Recently, Bill and Melinda Gates made headlines as they filed for divorce after 27 years of marriage. As one of the founders of Microsoft, Bill Gate’s net worth is estimated to be $130 billion, and many are curious about the division of assets and what we can learn from this. After all, the Bezos and Scott divorce resulted in a $137 billion fortune being divided up in 2019, with Scott receiving an Amazon stake valued at $38 billion.
The decision to get divorced is typically years in the making, but the hard work begins once the decision is made. This is amplified when it comes to high-profile cases. As a family law attorney with over 25 years of experience, including working on the notable Elin Nordegren case against Tiger Woods, I have seen firsthand the spread of false information through well-connected social circles, digital media, and other means. Here are three things you should consider as you contemplate divorce:
When communicating about your divorce in public, remember that the public is not the place to defend your relationship or actions. The court of public opinion should not be where you try to get support. Words can be taken out of context, emotions can erupt, and people who you don’t know can come out in attack mode. Maintaining control of the details of your divorce proceedings when speaking in public will help protect those you love and keep those you don’t at a safe distance.
Keep your divorce professional and focused. Divorce is deeply personal, and one of the best things you can do for yourself is to make it your business to understand the process. Knowing what is coming, the legal proceedings, and timing gives you more of a sense of control and understanding. This will help minimize the emotions and confusion you will understandably have throughout the process and keep you on track.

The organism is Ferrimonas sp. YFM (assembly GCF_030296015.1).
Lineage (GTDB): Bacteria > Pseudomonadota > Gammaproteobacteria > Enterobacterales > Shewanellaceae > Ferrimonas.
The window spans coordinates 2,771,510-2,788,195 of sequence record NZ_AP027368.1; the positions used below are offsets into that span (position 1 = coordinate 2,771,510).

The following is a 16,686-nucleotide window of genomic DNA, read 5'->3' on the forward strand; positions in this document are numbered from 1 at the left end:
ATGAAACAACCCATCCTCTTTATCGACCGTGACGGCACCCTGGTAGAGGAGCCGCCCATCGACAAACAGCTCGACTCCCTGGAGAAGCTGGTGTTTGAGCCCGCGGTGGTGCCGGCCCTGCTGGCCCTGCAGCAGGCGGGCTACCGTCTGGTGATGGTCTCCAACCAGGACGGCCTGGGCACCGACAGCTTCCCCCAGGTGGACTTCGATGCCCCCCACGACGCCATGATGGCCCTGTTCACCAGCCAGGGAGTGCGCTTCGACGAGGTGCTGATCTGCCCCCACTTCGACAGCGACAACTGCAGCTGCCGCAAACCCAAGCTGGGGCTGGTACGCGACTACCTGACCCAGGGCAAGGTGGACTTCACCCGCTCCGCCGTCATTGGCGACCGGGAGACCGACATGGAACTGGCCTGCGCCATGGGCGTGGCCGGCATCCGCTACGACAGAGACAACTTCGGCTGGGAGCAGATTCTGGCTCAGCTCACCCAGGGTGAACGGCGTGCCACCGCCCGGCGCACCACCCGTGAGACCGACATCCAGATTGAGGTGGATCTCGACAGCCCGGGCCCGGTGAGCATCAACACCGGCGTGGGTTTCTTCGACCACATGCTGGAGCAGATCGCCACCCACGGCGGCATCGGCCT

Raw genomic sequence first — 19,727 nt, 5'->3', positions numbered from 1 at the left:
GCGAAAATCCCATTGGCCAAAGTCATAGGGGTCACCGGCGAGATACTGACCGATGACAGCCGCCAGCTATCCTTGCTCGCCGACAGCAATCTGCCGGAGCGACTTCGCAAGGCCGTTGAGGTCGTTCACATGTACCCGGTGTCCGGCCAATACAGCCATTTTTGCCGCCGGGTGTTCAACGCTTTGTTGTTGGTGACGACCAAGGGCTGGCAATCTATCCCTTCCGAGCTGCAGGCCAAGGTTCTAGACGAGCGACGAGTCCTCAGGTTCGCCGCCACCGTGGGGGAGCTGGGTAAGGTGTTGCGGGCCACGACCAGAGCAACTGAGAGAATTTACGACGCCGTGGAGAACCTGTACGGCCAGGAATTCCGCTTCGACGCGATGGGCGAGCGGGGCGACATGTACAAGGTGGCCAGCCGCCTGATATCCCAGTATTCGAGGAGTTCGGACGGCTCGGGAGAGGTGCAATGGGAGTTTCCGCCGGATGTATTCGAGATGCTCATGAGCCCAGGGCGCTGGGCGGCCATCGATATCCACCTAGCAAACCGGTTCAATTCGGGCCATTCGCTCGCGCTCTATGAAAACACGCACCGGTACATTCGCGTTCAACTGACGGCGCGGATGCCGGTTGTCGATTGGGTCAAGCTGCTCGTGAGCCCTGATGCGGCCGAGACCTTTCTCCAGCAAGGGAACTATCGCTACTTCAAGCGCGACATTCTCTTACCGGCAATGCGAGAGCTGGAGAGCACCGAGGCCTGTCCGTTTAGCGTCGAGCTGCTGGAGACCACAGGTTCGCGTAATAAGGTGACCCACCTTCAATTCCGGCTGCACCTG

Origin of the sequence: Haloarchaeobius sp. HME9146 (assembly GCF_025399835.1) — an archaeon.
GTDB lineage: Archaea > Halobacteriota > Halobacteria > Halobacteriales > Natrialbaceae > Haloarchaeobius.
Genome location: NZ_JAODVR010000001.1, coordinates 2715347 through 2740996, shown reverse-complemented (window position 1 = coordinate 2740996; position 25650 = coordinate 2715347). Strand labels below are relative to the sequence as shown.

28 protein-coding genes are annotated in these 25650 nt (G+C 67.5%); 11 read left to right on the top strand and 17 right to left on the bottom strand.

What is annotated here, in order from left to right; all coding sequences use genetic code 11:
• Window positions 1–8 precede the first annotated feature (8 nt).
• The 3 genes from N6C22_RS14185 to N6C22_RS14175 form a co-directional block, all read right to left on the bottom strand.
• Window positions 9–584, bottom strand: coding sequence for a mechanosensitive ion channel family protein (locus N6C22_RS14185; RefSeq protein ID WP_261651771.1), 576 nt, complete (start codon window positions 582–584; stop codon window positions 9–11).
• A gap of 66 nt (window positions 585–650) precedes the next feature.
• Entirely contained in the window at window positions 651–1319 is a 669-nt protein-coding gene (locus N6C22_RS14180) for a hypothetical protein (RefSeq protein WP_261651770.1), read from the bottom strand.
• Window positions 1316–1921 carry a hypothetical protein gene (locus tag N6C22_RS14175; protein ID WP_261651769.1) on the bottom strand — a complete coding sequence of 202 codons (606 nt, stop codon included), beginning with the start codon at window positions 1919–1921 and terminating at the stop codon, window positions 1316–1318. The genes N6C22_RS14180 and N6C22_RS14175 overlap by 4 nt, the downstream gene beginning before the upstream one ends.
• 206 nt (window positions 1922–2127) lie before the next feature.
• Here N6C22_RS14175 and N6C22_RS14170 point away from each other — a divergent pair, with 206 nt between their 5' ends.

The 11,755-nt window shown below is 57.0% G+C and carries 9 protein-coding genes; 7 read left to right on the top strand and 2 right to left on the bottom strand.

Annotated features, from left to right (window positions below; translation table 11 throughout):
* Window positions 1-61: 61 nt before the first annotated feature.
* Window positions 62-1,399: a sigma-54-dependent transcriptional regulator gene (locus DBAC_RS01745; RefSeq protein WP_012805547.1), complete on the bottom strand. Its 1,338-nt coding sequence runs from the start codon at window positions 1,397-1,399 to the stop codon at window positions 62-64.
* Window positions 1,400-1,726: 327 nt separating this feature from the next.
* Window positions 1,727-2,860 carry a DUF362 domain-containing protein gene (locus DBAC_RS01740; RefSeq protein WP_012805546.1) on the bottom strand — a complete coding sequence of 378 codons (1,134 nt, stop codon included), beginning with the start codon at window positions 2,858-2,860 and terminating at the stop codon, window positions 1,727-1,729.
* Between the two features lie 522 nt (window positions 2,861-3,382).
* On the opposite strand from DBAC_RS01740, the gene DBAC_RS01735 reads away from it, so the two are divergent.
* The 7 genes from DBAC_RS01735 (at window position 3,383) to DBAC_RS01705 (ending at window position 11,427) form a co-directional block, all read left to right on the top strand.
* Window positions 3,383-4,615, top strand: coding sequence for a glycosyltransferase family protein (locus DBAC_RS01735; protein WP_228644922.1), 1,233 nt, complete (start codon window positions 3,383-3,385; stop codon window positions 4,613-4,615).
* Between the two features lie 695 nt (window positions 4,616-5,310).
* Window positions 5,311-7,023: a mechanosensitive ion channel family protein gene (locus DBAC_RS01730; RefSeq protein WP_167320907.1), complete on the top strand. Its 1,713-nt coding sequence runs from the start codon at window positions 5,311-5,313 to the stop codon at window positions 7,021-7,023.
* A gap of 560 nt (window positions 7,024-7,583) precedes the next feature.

Preparation is Key
Have an honest conversation about reaching a settlement agreement before the announcement. Though the circumstances surrounding Melinda and Bill Gates and MacKenzie and Jeff Bezos divorces are not the norm, agreements were made before the divorce announcement, cutting down the speculation of the division of assets. You don’t have to be billionaires to follow the same process. A prenup may be used as a guide, but the fastest way to come to an agreement is to avoid hard-bargaining tactics. This is not a zero-sum game. Tactics that are specifically used to injure only increase conflict and extend the divorce proceeding. Often, the spouses can work on an agreement quietly. The process, though difficult, can go quickly in the absence of external influences and emotion-based actions.
Divorce is difficult. External influences, heightened emotions, and unrealistic expectations only promote negativity. It is important to fully embrace that this is a transition and it is possible to get through it with your pride, dignity, and an outlook towards a brighter future.